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    ABSTRACT: In many countries of the industrialised world, second generation (atypical) antipsychotic drugs have become first line treatment for people with schizophrenia. The question as to whether the effects of various second generation antipsychotic drugs differ is a matter of debate. In this review we examined how the efficacy and tolerability of zotepine differs from that of other second generation antipsychotic drugs. To evaluate the effects of zotepine compared with other second generation antipsychotic drugs for people with schizophrenia and schizophrenia-like psychoses. We searched the Cochrane Schizophrenia Group Trials Register (April 2007) which is based on regular searches of BIOSIS, CENTRAL CINAHL, EMBASE, MEDLINE and PsycINFO. We included all randomised trials comparing oral zotepine with oral forms of amisulpride, aripiprazole, clozapine, olanzapine, risperidone, sertindole or ziprasidone in people with schizophrenia or schizophrenia-like psychoses. We extracted data independently. For dichotomous data we calculated relative risks (RR) and their 95% confidence intervals (CI) on an intention-to-treat basis based on a random effects model. We calculated numbers needed to treat/harm (NNT/NNH) where appropriate. For continuous data, we calculated weighted mean differences (MD) again based on a random effects model. The review currently includes data from two short term, ill reported trials (total n=109). Both studies compared zotepine with clozapine. 34% of people left early but there was no significant difference between groups. Zotepine was less effective than clozapine (no clinically significant response: n=59, 1 RCT, RR 8.23 CI 1.14 to 59.17, NNH 3 CI 2 to 8; average score (BPRS total) at endpoint (n=59, 1 RCT, MD 6.00 CI 2.17 to 9.83). Zotepine induced more movement disorders than clozapine (use of antiparkinson medication: n=59, 1 RCT, RR 18.75 CI 1.17 to 301.08, NNH 3 CI 2 to 5) and higher prolactin levels (n=59, 1 RCT, MD 33.40 CI 14.87 to 51.93). Data on important other outcomes such as other adverse events, service use or satisfaction with care were not available. Zotepine may be less effective than clozapine and associated with more movement disorders and higher prolactin levels, but the evidence base is too small and prone to bias, making any practical recommendations impossible. There is no randomised evidence on the effects of zotepine compared to second generation antipsychotic drugs other than clozapine. More studies are possible to justify.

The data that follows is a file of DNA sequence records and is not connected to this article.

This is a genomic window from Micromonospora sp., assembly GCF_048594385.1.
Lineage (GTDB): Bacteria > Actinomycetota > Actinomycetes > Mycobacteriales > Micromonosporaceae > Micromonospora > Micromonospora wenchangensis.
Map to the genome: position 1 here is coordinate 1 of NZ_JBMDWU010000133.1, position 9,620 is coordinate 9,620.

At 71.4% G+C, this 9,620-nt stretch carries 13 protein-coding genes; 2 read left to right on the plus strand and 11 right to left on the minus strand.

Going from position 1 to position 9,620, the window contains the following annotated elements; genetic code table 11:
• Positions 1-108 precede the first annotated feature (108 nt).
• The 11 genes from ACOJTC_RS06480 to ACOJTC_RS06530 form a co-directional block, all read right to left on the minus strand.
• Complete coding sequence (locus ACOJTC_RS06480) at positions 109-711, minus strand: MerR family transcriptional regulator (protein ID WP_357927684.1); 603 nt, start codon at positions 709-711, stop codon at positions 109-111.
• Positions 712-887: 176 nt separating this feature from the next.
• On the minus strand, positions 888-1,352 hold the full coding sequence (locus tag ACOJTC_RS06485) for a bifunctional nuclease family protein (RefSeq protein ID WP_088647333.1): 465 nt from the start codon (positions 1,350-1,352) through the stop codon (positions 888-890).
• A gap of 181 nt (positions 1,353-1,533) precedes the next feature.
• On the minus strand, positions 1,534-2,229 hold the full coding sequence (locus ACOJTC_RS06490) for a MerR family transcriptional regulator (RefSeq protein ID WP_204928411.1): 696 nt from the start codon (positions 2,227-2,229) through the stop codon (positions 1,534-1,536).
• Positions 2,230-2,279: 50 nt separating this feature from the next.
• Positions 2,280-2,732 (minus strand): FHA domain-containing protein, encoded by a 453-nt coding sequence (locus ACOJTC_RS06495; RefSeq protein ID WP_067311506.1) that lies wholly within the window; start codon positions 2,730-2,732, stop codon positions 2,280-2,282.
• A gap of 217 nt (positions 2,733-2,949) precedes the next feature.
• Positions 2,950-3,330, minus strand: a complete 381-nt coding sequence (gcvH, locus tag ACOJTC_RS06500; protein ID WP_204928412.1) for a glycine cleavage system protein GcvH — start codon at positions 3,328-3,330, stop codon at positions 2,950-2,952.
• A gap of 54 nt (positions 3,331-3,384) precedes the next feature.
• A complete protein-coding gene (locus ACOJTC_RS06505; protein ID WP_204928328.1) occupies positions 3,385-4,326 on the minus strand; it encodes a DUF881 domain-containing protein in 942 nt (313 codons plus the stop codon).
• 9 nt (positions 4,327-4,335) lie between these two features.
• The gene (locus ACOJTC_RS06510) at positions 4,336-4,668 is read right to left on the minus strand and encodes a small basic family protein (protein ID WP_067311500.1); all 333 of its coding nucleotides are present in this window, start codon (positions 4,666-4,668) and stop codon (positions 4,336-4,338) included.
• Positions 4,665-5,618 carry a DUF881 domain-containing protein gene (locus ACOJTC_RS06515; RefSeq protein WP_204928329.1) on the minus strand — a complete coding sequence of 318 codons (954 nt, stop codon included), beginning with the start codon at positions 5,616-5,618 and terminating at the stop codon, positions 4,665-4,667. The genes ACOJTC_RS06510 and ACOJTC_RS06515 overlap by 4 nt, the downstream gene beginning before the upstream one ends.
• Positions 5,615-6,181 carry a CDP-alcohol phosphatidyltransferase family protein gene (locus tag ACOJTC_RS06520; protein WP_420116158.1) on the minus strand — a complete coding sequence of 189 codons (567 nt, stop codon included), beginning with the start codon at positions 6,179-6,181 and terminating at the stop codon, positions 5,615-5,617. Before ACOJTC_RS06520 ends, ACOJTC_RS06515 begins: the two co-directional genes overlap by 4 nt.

Preview · Article · Jan 2010 · Cochrane database of systematic reviews (Online)